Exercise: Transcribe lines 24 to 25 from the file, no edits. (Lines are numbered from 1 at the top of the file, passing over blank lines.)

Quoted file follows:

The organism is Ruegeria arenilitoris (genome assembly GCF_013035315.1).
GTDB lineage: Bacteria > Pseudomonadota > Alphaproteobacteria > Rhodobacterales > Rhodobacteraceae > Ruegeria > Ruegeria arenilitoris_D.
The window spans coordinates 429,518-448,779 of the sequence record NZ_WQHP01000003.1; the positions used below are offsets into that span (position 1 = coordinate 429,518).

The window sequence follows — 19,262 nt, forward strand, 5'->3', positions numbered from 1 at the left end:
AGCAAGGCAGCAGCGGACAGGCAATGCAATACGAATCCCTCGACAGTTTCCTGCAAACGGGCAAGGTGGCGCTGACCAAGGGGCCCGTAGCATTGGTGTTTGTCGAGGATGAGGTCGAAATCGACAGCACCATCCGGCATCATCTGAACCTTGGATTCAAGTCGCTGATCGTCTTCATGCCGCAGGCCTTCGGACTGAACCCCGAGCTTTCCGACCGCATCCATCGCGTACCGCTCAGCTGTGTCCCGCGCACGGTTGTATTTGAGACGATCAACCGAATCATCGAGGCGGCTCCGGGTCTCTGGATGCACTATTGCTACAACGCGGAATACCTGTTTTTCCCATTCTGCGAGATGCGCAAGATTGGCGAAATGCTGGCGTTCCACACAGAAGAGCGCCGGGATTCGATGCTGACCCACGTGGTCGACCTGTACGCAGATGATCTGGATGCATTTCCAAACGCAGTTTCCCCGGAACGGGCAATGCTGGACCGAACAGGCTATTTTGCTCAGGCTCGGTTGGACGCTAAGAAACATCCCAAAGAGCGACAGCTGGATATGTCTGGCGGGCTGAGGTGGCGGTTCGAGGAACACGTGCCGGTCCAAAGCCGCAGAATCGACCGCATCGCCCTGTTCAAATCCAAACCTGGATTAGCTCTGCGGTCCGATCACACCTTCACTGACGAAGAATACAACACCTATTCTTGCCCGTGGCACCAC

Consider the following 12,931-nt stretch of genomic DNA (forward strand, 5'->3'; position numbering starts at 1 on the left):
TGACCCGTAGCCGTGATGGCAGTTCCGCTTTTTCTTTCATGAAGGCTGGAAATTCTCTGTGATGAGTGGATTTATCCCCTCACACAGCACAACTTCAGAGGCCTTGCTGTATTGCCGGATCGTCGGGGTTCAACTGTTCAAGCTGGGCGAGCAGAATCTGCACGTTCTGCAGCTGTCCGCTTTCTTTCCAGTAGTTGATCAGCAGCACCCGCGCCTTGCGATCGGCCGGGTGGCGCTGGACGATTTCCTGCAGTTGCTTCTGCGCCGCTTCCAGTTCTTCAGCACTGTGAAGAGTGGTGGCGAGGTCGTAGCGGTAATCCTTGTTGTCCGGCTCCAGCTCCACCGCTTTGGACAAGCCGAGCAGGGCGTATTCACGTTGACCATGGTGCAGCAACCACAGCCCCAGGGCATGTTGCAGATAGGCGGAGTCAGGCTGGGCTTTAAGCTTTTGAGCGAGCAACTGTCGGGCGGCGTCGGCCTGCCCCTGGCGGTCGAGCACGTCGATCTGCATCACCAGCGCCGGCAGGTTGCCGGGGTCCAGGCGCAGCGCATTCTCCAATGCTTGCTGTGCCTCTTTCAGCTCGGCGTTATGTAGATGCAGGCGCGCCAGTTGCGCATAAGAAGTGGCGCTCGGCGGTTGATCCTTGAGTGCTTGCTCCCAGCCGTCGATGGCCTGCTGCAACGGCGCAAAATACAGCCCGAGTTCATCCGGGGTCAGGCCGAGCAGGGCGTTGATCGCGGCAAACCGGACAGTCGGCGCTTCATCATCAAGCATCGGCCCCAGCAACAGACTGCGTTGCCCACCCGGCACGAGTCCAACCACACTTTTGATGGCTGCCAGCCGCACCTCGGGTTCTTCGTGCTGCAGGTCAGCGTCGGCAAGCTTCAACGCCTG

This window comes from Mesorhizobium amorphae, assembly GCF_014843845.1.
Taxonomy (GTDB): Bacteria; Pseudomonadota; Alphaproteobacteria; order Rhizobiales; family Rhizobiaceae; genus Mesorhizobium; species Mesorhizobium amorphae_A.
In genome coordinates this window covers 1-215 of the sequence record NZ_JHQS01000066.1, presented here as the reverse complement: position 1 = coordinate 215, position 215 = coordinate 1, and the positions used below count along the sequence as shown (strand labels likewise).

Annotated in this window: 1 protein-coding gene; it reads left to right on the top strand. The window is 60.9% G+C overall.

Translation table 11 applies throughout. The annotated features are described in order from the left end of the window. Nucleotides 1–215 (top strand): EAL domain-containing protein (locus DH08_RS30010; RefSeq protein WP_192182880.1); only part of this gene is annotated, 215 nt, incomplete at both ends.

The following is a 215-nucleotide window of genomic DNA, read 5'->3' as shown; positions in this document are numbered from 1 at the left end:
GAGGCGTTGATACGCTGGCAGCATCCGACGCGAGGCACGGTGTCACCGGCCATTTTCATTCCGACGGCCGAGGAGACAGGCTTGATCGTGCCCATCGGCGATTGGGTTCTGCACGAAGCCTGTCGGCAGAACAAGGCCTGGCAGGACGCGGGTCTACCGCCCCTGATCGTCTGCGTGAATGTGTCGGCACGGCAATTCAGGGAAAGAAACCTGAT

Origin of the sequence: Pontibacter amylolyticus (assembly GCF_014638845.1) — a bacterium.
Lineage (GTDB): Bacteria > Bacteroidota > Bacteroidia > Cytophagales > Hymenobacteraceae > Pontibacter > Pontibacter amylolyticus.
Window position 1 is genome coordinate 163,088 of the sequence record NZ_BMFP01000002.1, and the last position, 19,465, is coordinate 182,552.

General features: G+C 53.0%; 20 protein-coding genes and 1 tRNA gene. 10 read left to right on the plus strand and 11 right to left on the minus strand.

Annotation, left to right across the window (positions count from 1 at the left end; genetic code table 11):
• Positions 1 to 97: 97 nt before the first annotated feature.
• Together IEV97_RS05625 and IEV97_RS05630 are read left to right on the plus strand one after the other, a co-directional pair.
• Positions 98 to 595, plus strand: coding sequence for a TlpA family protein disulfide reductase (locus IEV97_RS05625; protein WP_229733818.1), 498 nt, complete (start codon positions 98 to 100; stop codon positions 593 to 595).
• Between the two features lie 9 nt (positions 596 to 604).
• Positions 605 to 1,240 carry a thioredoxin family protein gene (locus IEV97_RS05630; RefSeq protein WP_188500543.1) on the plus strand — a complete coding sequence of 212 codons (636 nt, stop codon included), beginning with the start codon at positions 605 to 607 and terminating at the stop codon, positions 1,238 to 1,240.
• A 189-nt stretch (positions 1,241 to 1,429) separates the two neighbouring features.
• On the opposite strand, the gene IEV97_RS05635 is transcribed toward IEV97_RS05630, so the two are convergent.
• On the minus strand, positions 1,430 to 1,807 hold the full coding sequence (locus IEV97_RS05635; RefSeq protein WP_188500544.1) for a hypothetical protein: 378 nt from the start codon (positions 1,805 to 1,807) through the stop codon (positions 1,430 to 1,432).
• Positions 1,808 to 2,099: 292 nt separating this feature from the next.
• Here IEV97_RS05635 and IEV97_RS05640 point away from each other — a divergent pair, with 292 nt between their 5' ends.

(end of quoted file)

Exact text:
• Positions 605 to 1,240 carry a thioredoxin family protein gene (locus IEV97_RS05630; RefSeq protein WP_188500543.1) on the plus strand — a complete coding sequence of 212 codons (636 nt, stop codon included), beginning with the start codon at positions 605 to 607 and terminating at the stop codon, positions 1,238 to 1,240.
• A 189-nt stretch (positions 1,241 to 1,429) separates the two neighbouring features.